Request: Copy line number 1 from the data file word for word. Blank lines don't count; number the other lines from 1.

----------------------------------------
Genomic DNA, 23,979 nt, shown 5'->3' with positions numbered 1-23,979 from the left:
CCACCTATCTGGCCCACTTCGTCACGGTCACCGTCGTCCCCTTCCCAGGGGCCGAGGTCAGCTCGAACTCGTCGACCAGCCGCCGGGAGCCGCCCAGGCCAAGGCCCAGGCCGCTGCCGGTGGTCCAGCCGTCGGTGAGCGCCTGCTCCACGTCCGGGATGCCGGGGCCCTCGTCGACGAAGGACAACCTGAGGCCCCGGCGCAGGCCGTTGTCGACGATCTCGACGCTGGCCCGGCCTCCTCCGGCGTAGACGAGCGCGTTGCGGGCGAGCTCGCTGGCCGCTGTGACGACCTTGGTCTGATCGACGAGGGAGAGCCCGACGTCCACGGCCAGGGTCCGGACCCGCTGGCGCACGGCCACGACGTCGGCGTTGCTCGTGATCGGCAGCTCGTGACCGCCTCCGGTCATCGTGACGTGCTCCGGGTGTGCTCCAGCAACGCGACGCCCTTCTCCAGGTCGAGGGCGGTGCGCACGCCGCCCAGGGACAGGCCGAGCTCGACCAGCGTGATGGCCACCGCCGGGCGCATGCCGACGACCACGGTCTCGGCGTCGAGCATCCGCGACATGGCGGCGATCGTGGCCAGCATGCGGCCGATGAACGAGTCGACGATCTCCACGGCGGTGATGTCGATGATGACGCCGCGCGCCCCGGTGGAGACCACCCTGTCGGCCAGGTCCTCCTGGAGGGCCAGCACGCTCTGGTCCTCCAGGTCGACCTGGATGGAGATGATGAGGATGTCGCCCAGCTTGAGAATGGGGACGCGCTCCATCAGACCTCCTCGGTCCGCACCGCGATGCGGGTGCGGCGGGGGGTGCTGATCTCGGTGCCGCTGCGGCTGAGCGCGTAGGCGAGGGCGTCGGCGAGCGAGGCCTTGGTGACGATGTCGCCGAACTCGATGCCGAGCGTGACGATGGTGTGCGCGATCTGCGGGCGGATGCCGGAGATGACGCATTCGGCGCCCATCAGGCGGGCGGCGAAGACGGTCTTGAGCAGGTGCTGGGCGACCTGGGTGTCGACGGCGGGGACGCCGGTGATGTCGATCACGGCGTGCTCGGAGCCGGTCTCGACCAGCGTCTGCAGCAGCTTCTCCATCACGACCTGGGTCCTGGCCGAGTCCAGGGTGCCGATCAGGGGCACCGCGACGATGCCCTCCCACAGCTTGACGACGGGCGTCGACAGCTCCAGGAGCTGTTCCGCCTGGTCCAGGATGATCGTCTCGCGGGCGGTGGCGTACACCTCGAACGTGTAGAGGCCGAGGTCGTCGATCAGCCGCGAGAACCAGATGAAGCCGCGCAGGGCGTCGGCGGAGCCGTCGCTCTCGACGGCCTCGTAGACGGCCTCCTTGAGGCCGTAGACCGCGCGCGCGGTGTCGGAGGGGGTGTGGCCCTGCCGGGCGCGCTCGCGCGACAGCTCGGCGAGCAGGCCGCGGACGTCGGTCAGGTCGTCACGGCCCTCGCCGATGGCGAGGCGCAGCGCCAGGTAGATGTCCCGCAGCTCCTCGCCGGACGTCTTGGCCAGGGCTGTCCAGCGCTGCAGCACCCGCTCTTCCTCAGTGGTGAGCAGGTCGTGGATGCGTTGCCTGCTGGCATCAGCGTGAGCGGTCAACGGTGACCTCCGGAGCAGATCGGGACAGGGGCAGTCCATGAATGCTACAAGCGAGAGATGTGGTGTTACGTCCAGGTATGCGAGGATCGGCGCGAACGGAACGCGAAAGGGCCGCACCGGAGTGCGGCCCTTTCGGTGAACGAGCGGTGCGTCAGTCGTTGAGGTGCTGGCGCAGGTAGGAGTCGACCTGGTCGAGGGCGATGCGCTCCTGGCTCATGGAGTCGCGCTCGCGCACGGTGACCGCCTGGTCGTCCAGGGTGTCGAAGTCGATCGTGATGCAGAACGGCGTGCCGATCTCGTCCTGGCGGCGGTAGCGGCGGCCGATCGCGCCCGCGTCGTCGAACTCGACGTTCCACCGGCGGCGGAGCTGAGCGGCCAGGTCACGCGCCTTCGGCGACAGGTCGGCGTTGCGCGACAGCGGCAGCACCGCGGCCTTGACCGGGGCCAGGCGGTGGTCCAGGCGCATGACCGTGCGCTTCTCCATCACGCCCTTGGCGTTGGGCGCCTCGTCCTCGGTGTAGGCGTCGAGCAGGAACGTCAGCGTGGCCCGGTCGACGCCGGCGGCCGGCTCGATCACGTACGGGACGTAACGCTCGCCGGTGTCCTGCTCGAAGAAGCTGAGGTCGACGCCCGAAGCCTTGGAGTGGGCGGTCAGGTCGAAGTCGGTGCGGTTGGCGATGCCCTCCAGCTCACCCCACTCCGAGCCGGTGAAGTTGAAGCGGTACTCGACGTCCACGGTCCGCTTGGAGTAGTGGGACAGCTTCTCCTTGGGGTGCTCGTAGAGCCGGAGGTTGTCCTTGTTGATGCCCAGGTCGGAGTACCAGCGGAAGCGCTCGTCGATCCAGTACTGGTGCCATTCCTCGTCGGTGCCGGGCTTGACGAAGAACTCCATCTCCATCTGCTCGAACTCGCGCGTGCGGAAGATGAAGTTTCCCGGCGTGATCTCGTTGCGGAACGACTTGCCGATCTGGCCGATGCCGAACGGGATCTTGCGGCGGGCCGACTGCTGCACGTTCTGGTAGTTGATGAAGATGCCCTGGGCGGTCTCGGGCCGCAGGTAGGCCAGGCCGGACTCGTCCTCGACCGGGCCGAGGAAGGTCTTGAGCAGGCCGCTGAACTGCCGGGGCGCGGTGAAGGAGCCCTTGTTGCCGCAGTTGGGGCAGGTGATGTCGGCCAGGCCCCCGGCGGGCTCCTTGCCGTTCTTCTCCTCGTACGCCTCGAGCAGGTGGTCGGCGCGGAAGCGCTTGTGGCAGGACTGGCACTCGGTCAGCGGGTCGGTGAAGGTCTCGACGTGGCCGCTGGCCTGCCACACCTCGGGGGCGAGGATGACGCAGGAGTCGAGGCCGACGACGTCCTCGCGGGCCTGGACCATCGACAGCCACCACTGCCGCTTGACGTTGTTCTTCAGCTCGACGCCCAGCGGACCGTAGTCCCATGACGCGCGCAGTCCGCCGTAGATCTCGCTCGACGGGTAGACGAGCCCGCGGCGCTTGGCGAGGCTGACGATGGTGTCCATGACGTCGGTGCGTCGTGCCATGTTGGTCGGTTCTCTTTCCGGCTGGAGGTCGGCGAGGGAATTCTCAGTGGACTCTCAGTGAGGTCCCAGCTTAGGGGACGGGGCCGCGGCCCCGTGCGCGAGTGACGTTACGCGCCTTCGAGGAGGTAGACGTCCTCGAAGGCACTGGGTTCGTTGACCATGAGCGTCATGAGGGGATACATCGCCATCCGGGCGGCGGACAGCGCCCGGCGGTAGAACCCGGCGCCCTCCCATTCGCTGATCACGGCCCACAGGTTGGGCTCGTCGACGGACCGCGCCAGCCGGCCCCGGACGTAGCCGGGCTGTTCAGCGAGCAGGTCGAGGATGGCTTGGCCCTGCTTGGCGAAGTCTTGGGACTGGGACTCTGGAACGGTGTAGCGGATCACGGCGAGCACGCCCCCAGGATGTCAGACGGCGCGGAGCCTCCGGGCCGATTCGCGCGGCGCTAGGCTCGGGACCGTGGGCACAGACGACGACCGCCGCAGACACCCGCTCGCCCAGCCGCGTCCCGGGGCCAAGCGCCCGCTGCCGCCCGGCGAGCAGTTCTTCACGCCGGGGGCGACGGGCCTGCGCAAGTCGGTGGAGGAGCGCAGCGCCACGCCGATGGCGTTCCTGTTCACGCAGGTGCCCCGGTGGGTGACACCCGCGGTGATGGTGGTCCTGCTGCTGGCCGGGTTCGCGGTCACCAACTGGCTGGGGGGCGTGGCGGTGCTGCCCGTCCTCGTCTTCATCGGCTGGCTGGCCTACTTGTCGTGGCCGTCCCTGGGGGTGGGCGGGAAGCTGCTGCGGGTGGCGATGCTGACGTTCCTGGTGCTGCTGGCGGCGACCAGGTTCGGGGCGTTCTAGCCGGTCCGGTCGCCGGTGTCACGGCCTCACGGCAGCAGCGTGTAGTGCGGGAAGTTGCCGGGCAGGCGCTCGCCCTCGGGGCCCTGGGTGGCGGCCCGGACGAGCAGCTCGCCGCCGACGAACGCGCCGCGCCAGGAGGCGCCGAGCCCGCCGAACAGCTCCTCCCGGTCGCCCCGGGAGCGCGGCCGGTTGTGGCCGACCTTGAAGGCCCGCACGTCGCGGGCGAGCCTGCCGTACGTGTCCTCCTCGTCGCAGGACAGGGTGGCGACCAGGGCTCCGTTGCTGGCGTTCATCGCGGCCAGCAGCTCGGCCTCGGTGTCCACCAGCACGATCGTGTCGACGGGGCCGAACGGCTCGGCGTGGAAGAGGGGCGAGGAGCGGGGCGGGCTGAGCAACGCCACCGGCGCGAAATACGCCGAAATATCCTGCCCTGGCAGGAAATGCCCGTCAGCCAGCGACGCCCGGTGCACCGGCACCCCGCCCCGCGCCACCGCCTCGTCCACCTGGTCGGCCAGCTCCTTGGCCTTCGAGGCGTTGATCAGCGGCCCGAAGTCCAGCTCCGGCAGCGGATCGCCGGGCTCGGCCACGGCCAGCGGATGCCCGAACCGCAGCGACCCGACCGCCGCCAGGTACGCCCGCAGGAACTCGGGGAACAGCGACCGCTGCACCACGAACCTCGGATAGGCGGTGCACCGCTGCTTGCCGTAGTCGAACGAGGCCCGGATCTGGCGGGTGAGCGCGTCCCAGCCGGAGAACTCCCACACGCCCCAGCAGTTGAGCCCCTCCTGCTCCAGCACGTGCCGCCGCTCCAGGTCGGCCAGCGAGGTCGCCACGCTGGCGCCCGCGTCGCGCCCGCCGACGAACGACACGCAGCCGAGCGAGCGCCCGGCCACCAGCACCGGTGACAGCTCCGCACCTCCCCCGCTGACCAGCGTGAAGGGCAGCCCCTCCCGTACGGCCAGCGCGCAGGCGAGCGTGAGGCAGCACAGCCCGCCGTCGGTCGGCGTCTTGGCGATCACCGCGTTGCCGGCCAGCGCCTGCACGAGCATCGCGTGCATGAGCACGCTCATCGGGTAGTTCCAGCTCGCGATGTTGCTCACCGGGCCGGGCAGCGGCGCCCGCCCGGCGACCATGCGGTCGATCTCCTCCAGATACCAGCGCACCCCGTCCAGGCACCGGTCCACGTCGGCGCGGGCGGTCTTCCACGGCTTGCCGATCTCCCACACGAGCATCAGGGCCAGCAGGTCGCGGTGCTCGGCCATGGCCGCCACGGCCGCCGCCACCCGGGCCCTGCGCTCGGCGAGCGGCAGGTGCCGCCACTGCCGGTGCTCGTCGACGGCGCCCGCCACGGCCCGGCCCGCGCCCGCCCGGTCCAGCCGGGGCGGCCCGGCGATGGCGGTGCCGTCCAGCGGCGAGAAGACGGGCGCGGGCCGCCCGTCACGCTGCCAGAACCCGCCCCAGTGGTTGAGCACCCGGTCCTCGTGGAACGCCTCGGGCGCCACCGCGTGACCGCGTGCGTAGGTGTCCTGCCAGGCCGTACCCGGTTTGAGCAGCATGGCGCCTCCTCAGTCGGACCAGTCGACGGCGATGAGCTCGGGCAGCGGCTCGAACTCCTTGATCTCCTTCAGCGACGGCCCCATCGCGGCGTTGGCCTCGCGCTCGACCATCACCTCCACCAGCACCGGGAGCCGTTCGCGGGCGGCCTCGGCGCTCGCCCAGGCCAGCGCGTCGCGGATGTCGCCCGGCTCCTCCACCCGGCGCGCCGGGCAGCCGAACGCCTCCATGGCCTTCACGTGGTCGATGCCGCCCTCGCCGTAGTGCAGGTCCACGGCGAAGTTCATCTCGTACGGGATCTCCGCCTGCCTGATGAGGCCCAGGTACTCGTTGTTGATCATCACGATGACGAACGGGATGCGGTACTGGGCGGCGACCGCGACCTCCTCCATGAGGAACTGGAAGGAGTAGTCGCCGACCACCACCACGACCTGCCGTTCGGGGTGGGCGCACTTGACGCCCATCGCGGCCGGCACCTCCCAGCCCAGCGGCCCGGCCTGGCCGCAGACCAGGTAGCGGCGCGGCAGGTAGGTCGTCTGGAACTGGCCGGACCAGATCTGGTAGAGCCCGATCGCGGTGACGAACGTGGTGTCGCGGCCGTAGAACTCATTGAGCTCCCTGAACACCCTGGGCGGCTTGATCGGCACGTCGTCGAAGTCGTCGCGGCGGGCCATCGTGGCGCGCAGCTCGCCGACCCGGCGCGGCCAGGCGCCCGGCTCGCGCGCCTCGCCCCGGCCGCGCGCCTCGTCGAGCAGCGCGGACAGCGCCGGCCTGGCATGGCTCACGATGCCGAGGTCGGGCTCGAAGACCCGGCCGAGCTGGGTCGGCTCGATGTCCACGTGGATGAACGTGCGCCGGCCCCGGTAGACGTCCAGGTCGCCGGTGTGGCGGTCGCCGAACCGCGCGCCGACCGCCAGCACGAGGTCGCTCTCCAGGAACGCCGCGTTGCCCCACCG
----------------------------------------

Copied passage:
Genomic DNA, 23,979 nt, shown 5'->3' with positions numbered 1-23,979 from the left: